As the anthology series has continued to gain popularity, there have been many ways in which the format has been used to bring these stories to life. Perhaps the most exciting has been the focus of turning traditional biopics into multipart series. Some of these stories have featured larger than life figures, and one such series that benefits from this route are “Genius” from National Geographic. After a successful first season brought Albert Einstein (Geoffrey Rush) to life in a stunning performance. By the look of it, “Genius: Picasso” looks to continue the tradition. Focusing on one history’s greatest and most dramatic painters is a smart move for a limited series. Yet the overdramatic writing severely hurts the series from being a masterpiece.
Antonio Banderas is very strong as the famed painter. He’s the latest actor to move to television and completely disappear into a role. When we get Banderas in the role, we can feel the years of weariness and struggle in each scene. He lives in the performance, and truly elevate the weak script he’s working with. It’s a transformation that finds its way into his mannerisms, facial expressions, and negative space. It’s truly a great performance from Banderas.
The scenes with Pablo as a child and growing up move extremely fast. The speed with which the show burns through his childhood is distracting and makes you wonder if it is even needed at all. As the show delves into melodrama, it’s apparent the flashbacks are the worst offender. Some of these scenes have extraordinarily cheesy dialogue. It feels like every one of the scenes is yearning for the actor playing Picasso to scream “but I just want to paint!” The performances do not help the cause, with each one essentially doing an imitation of Banderas as a younger man. It feels fresh and natural coming from Banderas, but the others cannot make Banderas’ fire feel realistic. The only actor who comes close is Alex Rich, but he’s weighed down by poor writing. Sadly, he’s forced into the performance based on the energy required to make the scenes work.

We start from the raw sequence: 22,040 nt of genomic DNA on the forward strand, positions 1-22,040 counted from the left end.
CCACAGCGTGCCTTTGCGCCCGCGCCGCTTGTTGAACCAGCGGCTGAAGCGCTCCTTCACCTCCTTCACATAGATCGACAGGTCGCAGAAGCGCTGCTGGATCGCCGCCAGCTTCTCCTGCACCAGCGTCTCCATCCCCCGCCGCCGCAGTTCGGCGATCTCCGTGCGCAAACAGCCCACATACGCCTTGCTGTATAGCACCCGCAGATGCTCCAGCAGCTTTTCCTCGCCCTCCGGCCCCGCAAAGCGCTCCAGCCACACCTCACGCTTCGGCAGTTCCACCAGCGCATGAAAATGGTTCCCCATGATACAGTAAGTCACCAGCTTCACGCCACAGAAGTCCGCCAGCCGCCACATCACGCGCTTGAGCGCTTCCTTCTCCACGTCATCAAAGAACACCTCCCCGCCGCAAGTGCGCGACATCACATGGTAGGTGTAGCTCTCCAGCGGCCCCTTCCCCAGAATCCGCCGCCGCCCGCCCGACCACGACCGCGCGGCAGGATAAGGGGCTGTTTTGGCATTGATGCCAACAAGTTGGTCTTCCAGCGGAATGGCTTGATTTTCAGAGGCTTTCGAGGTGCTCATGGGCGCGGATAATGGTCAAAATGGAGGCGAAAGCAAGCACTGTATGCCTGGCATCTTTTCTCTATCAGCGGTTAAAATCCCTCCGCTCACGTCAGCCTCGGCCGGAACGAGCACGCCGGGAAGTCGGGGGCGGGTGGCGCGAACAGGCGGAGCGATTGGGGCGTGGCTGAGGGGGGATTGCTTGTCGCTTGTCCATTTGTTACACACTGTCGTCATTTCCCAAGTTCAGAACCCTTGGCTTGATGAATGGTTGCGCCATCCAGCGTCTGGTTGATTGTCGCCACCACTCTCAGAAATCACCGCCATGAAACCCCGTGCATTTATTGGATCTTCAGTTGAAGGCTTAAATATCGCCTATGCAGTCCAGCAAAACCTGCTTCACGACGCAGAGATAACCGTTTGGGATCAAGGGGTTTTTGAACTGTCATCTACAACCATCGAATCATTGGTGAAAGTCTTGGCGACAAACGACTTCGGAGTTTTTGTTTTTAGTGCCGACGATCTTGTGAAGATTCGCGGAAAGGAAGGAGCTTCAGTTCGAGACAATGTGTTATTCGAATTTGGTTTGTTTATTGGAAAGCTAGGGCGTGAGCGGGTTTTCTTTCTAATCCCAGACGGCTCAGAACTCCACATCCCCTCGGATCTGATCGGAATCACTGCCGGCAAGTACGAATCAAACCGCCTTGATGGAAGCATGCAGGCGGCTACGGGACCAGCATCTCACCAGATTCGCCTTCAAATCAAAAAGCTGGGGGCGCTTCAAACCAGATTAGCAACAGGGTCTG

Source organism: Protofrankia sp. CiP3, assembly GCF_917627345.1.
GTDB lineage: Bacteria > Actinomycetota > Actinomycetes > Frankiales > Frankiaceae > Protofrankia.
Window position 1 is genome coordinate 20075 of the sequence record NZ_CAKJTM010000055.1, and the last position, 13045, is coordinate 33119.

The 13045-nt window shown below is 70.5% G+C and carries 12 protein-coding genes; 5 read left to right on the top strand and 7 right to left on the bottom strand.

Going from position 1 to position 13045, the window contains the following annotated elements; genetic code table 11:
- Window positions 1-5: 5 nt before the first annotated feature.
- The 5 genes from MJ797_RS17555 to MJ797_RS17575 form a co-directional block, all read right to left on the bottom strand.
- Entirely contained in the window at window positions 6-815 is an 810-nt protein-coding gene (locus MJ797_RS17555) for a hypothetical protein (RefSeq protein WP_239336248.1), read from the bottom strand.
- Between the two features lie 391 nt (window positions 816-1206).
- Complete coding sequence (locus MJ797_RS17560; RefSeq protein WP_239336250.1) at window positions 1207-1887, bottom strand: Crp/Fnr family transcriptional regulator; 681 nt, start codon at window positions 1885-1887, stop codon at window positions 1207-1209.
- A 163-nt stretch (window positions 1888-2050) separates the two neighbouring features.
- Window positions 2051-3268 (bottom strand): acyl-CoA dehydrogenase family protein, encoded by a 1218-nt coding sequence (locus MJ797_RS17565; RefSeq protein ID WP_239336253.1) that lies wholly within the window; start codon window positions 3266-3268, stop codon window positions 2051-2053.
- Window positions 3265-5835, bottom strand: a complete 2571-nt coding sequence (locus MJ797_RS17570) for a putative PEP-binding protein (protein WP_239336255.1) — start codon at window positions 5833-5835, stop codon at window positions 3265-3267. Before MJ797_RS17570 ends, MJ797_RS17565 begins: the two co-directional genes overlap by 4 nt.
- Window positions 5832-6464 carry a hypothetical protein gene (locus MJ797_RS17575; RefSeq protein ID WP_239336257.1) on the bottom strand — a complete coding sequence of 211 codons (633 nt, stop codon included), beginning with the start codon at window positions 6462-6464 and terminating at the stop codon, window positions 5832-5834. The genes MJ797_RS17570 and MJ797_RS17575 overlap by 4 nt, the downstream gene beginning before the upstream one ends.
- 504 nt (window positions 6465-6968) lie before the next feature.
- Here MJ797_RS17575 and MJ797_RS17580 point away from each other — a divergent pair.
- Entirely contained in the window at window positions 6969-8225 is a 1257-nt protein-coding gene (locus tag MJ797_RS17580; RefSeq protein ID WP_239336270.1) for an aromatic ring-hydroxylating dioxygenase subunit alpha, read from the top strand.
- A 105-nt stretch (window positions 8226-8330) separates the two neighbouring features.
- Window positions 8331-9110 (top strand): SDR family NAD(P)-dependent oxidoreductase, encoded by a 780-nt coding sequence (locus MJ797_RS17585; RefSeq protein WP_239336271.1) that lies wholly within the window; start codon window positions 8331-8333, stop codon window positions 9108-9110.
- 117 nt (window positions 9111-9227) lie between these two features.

Meanwhile, scenes of Spain in the late 1930s and during World War II are exquisite. Not only does the show spare no expense by showcasing CGI, but it adds stakes in these moments. We see the Germans using Spaniards as practice for bombing runs. Women and children are killed, and the stakes are set. The show takes its time with these moments and builds up to the important moments. Once Picasso reaches Paris, the production design really takes off. The city of Paris is brought to life in stunning detail, in both train stations and city streets.
“Picasso” also features some very strong instrumentals and a score unlike others on television. It’s very strong work from Lorne Balfe, who imbues classical Spanish guitar into the DNA of the show. It feels perfectly at home as it brings the Spanish painter’s life to the small screen. It also livens up several scenes throughout the episodes and helps make the show feel like it can take its time in scenes.
The series is interesting at times. Yet despite a strong performance from Banderas, the rest of the show feels dragged down. The writing could certainly be better, and at times it stalls the show out. The melodramatic moments of the show drag the show down to a halt. Hopefully, as the show progresses, “Picasso” finds its footing. In the meantime, stay for the Banderas and enjoy the silly melodrama as it comes.